Far from being a zero-sum game, Fourth Amendment cases revolve around the definition of a reasonable person and the considerations that a reasonable person would make during a law enforcement search. For a person to be able to fully explain their reasoning, it’s often necessary to discuss how their race played a part, Harawa says. At the core of whether the reasonable person analysis can consider the impact of race in police searches and seizures is a question about dignity, he says, asking: “Who is the law willing to recognize?” He argues that the concept of a race-neutral reasonable person is, in fact, a racialized concept, but one that is built on the experiences of White people.

Following the 2020 murder of George Floyd by Minnesota police officers and widespread calls for reform to racist policing practices, Harawa says some lower courts have begun to consider how a person’s race may factor into their belief in their ability to claim their Fourth Amendment rights. Harawa says that it is important to maintain this momentum without regard to what the Supreme Court might do if it were to ever address the question of whether race can be considered in Fourth Amendment seizure cases.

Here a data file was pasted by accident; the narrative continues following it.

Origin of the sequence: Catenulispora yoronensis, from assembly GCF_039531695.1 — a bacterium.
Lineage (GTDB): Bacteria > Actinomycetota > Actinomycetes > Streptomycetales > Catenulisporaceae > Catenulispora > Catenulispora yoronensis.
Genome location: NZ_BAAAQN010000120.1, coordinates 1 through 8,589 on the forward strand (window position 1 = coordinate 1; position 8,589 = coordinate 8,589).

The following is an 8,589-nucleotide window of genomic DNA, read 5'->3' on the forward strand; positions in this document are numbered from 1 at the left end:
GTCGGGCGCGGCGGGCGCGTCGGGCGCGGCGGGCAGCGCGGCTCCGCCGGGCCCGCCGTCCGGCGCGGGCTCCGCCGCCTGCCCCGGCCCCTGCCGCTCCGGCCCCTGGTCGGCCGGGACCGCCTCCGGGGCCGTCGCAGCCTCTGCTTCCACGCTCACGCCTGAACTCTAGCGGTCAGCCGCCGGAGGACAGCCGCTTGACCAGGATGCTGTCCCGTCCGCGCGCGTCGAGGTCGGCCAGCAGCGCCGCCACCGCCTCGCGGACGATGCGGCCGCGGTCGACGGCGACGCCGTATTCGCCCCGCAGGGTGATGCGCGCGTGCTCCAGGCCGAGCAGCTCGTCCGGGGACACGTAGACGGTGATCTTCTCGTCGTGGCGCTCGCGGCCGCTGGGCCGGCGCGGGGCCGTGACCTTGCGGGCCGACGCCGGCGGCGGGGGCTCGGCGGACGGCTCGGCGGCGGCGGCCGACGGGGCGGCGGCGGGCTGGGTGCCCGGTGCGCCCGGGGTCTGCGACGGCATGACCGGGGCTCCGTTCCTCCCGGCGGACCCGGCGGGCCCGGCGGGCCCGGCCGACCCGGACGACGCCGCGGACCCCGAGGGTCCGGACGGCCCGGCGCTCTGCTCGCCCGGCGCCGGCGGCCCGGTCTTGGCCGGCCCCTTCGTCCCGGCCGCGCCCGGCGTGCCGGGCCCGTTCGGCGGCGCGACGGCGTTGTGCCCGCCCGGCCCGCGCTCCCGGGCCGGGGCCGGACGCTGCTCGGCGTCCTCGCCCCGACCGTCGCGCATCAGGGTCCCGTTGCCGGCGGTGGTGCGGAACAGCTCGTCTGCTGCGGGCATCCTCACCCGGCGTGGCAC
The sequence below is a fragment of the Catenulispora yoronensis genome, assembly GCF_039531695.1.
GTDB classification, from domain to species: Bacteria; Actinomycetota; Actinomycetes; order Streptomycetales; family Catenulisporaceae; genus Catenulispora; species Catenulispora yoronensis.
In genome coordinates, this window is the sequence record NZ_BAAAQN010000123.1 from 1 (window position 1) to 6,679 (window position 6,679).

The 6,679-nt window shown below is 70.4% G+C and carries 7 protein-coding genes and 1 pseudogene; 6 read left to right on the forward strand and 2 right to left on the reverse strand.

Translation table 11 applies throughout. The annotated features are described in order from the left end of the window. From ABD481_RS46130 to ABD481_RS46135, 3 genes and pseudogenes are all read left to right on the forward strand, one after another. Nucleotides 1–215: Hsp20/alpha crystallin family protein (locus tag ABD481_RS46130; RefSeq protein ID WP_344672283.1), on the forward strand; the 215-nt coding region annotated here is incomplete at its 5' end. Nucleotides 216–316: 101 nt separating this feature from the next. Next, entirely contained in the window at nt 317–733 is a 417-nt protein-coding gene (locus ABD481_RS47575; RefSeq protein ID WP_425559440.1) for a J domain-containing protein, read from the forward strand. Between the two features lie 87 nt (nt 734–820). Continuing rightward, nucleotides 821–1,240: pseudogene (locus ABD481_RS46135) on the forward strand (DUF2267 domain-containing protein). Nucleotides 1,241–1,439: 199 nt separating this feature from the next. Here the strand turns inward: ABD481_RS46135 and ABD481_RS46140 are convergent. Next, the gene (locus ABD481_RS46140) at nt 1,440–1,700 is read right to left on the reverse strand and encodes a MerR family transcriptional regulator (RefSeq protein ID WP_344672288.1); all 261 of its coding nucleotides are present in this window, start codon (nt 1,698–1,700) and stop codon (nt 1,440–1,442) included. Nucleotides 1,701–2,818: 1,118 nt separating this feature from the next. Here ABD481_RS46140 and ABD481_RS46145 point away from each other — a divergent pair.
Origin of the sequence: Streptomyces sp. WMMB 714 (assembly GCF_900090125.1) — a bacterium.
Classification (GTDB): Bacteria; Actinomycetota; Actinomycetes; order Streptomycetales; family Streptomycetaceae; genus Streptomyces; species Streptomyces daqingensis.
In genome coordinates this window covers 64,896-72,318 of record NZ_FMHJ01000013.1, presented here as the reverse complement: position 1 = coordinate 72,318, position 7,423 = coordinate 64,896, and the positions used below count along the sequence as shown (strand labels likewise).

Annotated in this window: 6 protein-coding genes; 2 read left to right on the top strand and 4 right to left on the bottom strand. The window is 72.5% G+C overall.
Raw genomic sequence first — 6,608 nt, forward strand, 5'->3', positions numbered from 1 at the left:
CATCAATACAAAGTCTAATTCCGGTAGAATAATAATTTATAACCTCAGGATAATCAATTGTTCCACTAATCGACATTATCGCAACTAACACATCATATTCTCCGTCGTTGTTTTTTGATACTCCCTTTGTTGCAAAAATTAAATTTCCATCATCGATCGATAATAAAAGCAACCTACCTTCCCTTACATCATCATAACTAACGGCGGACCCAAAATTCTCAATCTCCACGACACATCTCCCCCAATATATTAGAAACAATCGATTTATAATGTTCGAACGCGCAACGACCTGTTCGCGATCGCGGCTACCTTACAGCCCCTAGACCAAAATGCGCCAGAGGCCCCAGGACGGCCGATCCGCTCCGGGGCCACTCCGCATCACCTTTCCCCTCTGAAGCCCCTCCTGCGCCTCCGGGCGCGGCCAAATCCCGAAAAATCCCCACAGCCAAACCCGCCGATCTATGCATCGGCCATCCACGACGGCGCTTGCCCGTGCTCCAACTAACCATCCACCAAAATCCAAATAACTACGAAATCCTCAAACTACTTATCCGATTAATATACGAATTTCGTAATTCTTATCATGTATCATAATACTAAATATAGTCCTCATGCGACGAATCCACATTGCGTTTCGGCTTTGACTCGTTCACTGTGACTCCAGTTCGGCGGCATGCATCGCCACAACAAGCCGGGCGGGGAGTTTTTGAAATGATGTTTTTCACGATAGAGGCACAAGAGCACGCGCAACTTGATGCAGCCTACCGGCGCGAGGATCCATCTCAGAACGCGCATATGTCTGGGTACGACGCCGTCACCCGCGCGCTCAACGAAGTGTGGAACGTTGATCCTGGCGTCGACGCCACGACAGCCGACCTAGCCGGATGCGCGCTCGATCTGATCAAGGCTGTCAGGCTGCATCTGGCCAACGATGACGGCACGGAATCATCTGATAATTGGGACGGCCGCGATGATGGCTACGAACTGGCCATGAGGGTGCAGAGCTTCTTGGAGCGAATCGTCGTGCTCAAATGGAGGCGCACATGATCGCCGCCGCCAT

Harawa disputes that constitutional colorblindness is meant to strive towards equality in the first place. He emphasizes the importance of laying a groundwork for more progressive legal doctrine by first detailing the problems and incongruities in the prevailing thought.

“As someone who not only writes, but teaches in a clinic, I have to hope that the law progresses forward,” he says. “I have to articulate a progressive vision of how the law could be. I think there’s a lot of great scholarship that helpfully criticizes the courts, but there’s a dearth of scholarship that provides a progressive path forward in light of the courts as they stand. And I hope my article does that.”

Posted March 25, 2024.